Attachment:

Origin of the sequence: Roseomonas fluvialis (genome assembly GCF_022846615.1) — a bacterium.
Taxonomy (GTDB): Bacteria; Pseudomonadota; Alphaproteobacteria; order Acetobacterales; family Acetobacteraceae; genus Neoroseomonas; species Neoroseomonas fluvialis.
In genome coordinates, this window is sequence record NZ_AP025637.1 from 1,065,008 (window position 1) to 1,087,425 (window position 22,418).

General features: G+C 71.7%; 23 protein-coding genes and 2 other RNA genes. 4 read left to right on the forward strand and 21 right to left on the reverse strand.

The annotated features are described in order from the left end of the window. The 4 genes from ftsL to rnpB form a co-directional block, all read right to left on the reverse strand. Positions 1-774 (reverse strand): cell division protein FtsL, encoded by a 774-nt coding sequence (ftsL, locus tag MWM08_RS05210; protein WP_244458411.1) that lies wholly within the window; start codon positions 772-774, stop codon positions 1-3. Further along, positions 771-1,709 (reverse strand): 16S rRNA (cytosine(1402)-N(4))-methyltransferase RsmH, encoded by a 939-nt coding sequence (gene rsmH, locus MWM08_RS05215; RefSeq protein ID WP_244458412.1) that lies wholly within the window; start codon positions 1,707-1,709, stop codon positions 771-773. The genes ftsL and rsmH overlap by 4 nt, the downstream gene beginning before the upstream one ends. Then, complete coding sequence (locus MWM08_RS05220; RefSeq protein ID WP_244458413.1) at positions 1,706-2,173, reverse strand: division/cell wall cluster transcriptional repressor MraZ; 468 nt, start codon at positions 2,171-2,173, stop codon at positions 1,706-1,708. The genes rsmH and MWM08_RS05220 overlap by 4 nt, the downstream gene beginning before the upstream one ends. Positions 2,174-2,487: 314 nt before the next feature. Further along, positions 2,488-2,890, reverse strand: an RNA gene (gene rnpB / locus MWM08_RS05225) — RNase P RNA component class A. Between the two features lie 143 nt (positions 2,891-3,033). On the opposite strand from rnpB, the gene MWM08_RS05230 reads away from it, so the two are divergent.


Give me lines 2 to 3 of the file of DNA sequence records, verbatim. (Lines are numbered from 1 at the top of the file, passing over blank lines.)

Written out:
Taxonomy (GTDB): Bacteria; Pseudomonadota; Alphaproteobacteria; order Acetobacterales; family Acetobacteraceae; genus Neoroseomonas; species Neoroseomonas fluvialis.
In genome coordinates, this window is sequence record NZ_AP025637.1 from 1,065,008 (window position 1) to 1,087,425 (window position 22,418).